The South African Communist Party (SACP) wants the most recent plans announced by the joint business rescue practitioners (BRPs) of embattled state-owned airline South African Airways (SAA) to be "rescinded as a matter of urgency".
In a statement the SACP calls for workers' rights to be fully protected while at the same time pursuing the turnaround of SAA. It describes alleged job cuts that could take place at SAA as part of an attempt by the BRPs to make the airline sustainable as "untenable" and called for "alternatives" to be found after "meaningful" consultation with unions.
SAA's joint BRPs Les Matuson and Siviwe Dongwana announced earlier this week that, as from the end of February, the airline will be cancelling some routes and reducing some frequencies, both domestically and internationally. For example, all of its domestic routes, apart from Johannesburg to Cape Town, will be cancelled, it was announced. Domestic routes operated by Mango will, however, not be affected by the changes.
The BRPs emphasised that this is aimed at "supporting SAA's transformation into a sustainable and profitable business and in line with the urgent action required to conserve cash". A reliable source told Fin24 that none of these cancelled routes are actually profitable.
At the same time, an aviation expert told Fin24 that the plan to cancel a number of routes and reduce some frequencies could leave a gap in supply, which in turn could lead to increased airfares for consumers as it is not a given that it will be filled by other airlines.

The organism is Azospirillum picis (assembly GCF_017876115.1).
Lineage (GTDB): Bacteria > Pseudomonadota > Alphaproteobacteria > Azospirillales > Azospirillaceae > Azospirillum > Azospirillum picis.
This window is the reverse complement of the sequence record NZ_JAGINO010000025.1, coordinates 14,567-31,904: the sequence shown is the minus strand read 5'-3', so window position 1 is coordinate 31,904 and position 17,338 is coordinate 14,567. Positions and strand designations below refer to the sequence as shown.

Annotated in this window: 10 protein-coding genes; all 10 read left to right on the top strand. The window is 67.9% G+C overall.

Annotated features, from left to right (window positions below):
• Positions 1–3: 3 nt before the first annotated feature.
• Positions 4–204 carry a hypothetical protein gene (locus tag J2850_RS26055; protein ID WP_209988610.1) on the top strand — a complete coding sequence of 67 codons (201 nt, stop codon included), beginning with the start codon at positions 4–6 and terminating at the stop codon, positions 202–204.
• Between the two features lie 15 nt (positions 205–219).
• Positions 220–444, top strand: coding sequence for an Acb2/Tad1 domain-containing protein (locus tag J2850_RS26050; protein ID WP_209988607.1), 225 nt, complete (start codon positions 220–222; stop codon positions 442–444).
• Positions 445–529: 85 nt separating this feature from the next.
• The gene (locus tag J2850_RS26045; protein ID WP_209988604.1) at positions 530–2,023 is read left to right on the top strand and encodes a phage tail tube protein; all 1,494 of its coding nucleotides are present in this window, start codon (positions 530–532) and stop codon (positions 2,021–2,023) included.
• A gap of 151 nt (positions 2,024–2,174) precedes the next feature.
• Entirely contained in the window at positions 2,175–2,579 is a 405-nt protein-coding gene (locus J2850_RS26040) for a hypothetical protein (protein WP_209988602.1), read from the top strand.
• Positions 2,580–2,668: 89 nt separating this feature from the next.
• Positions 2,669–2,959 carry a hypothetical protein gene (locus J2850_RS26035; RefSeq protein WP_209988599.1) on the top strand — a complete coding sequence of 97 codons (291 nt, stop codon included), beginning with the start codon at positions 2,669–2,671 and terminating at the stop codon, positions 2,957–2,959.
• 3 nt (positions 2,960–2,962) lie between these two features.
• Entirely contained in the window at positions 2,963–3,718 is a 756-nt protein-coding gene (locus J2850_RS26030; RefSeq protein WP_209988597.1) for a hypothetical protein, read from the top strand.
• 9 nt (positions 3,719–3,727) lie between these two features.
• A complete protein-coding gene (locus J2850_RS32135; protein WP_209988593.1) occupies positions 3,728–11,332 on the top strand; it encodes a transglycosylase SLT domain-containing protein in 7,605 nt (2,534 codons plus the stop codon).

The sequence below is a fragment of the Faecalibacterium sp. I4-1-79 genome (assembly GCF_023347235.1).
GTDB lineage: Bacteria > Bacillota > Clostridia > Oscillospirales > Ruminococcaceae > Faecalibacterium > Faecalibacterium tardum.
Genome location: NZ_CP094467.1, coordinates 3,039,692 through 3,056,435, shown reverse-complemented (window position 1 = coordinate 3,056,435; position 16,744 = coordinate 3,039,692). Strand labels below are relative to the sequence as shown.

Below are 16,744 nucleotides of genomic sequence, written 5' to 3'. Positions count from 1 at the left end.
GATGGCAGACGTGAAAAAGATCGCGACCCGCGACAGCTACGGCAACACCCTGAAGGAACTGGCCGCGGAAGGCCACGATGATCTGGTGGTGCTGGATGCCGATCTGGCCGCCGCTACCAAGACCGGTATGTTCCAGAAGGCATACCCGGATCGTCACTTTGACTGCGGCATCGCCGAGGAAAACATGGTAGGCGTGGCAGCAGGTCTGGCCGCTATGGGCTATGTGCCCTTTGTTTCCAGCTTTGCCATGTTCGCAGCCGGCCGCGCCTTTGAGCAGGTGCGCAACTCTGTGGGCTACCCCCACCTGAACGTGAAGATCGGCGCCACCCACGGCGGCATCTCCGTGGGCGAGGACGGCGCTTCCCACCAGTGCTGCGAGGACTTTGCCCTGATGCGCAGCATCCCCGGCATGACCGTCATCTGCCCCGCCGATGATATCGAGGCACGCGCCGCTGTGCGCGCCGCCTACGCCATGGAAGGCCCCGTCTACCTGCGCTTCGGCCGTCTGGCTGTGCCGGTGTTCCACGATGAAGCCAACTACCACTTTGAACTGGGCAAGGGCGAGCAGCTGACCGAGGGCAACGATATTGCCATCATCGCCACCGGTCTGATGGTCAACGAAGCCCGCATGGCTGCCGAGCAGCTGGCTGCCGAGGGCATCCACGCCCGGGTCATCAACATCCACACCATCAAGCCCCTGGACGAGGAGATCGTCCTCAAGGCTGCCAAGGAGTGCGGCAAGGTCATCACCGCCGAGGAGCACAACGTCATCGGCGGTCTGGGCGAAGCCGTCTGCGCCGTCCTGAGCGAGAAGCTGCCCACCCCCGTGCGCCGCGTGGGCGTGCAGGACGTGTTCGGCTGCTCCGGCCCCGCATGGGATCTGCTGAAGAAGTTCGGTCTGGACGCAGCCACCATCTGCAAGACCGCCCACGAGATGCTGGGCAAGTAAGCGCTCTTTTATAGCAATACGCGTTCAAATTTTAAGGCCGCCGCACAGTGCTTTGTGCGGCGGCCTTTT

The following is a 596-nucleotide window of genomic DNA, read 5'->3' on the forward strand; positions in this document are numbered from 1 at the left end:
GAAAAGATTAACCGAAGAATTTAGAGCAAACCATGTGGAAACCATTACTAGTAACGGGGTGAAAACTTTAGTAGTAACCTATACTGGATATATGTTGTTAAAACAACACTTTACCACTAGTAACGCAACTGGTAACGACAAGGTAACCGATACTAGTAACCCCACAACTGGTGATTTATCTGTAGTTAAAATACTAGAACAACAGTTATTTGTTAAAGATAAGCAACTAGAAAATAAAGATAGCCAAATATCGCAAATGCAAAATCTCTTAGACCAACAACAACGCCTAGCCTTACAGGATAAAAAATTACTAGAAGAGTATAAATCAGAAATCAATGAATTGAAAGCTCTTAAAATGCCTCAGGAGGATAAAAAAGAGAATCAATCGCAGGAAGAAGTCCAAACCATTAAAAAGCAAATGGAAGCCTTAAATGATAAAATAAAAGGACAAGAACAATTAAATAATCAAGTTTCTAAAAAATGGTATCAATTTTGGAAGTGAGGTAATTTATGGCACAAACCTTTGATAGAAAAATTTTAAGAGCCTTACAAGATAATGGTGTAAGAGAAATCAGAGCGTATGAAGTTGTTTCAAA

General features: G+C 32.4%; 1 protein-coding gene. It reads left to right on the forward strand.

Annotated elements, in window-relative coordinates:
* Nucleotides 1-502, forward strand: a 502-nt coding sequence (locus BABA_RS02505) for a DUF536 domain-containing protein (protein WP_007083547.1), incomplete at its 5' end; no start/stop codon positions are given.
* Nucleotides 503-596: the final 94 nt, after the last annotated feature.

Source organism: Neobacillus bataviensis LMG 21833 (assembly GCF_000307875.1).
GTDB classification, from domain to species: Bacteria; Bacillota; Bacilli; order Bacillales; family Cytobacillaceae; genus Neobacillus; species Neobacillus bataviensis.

"SAA is a network carrier, not a point-to-point carrier. It is inconceivable that SAA will thrive in serving the remaining international destinations without serving its own domestic market except for only one route, the Johannesburg and Cape Town route," commented the SACP.
It accuses the BRPs announcement of the intended route cancellations "giving way to private profit interests" and making it "extremely difficult for SAA to re-establish itself as part of its desired turnaround on these domestic routes".
The SACP suggests that the BRPS should rather try to increase the load factors on SAA flights – especially the domestic routes - essentially "filling the seats" by, in its view, reducing flights on those routes, but not cancelling them altogether.
The SACP is not satisfied with the rights that the business rescue process provides the BRPs in their mandate to try and make cash-strapped SAA sustainable and would rather see government intervene in the process "in the national interest".
Even President Cyril Ramaphosa on Friday indicated his unhappiness with the BRPs plans for route cuts and reduced frequencies, saying government does not agree with this plan and will discuss the matter with the BRPs. Subsequent to Ramaphosa indicating his unhappiness, the Ministry of Public Enterprises issued a statement, saying government is concerned that "recent decisions concerning SAA have caused market and customer uncertainty that may jeopardise the long-term future of the airline", indicating that a review of the BRPs' recent announcement is necessary.